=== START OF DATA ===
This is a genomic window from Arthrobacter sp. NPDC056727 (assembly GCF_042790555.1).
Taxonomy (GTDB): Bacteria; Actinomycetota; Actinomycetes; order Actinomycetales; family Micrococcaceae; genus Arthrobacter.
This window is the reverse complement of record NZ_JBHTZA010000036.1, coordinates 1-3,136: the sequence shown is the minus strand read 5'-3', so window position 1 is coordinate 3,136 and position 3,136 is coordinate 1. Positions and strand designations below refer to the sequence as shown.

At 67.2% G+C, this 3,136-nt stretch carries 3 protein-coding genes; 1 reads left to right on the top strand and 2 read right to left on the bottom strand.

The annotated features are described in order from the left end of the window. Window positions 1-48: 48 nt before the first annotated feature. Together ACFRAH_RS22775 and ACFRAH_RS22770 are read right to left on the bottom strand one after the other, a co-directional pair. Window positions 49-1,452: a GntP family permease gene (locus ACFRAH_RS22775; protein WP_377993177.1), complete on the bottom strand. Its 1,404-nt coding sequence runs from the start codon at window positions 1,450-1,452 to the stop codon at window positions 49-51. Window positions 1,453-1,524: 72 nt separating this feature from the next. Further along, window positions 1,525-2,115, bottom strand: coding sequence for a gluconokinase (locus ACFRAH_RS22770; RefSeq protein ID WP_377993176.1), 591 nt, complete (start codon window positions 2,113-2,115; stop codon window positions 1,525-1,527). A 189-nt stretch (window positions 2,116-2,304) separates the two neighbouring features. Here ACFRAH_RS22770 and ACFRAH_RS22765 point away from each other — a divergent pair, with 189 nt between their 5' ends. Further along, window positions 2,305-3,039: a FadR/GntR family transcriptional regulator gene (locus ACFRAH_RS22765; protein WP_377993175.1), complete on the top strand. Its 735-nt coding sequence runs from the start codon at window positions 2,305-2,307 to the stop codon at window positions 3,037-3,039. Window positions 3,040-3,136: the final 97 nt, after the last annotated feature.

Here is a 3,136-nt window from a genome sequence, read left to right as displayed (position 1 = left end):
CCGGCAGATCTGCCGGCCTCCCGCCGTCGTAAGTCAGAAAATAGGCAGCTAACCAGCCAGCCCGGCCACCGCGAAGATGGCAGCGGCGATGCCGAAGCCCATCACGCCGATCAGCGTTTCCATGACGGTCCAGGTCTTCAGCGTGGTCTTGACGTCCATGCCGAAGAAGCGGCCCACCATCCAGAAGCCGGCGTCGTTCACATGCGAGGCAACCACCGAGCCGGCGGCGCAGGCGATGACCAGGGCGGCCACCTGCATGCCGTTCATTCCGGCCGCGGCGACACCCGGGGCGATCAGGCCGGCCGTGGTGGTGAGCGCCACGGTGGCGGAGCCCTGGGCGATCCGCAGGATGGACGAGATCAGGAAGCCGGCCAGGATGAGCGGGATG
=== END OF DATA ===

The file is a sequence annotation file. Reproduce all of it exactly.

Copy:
This is a genomic window from Arthrobacter sp. NPDC056727 (assembly GCF_042790555.1).
Taxonomy (GTDB): Bacteria; Actinomycetota; Actinomycetes; order Actinomycetales; family Micrococcaceae; genus Arthrobacter.
This window is the reverse complement of record NZ_JBHTZA010000036.1, coordinates 1-3,136: the sequence shown is the minus strand read 5'-3', so window position 1 is coordinate 3,136 and position 3,136 is coordinate 1. Positions and strand designations below refer to the sequence as shown.

At 67.2% G+C, this 3,136-nt stretch carries 3 protein-coding genes; 1 reads left to right on the top strand and 2 read right to left on the bottom strand.

The annotated features are described in order from the left end of the window. Window positions 1-48: 48 nt before the first annotated feature. Together ACFRAH_RS22775 and ACFRAH_RS22770 are read right to left on the bottom strand one after the other, a co-directional pair. Window positions 49-1,452: a GntP family permease gene (locus ACFRAH_RS22775; protein WP_377993177.1), complete on the bottom strand. Its 1,404-nt coding sequence runs from the start codon at window positions 1,450-1,452 to the stop codon at window positions 49-51. Window positions 1,453-1,524: 72 nt separating this feature from the next. Further along, window positions 1,525-2,115, bottom strand: coding sequence for a gluconokinase (locus ACFRAH_RS22770; RefSeq protein ID WP_377993176.1), 591 nt, complete (start codon window positions 2,113-2,115; stop codon window positions 1,525-1,527). A 189-nt stretch (window positions 2,116-2,304) separates the two neighbouring features. Here ACFRAH_RS22770 and ACFRAH_RS22765 point away from each other — a divergent pair, with 189 nt between their 5' ends. Further along, window positions 2,305-3,039: a FadR/GntR family transcriptional regulator gene (locus ACFRAH_RS22765; protein WP_377993175.1), complete on the top strand. Its 735-nt coding sequence runs from the start codon at window positions 2,305-2,307 to the stop codon at window positions 3,037-3,039. Window positions 3,040-3,136: the final 97 nt, after the last annotated feature.

Here is a 3,136-nt window from a genome sequence, read left to right as displayed (position 1 = left end):
CCGGCAGATCTGCCGGCCTCCCGCCGTCGTAAGTCAGAAAATAGGCAGCTAACCAGCCAGCCCGGCCACCGCGAAGATGGCAGCGGCGATGCCGAAGCCCATCACGCCGATCAGCGTTTCCATGACGGTCCAGGTCTTCAGCGTGGTCTTGACGTCCATGCCGAAGAAGCGGCCCACCATCCAGAAGCCGGCGTCGTTCACATGCGAGGCAACCACCGAGCCGGCGGCGCAGGCGATGACCAGGGCGGCCACCTGCATGCCGTTCATTCCGGCCGCGGCGACACCCGGGGCGATCAGGCCGGCCGTGGTGGTGAGCGCCACGGTGGCGGAGCCCTGGGCGATCCGCAGGATGGACGAGATCAGGAAGCCGGCCAGGATGAGCGGGATG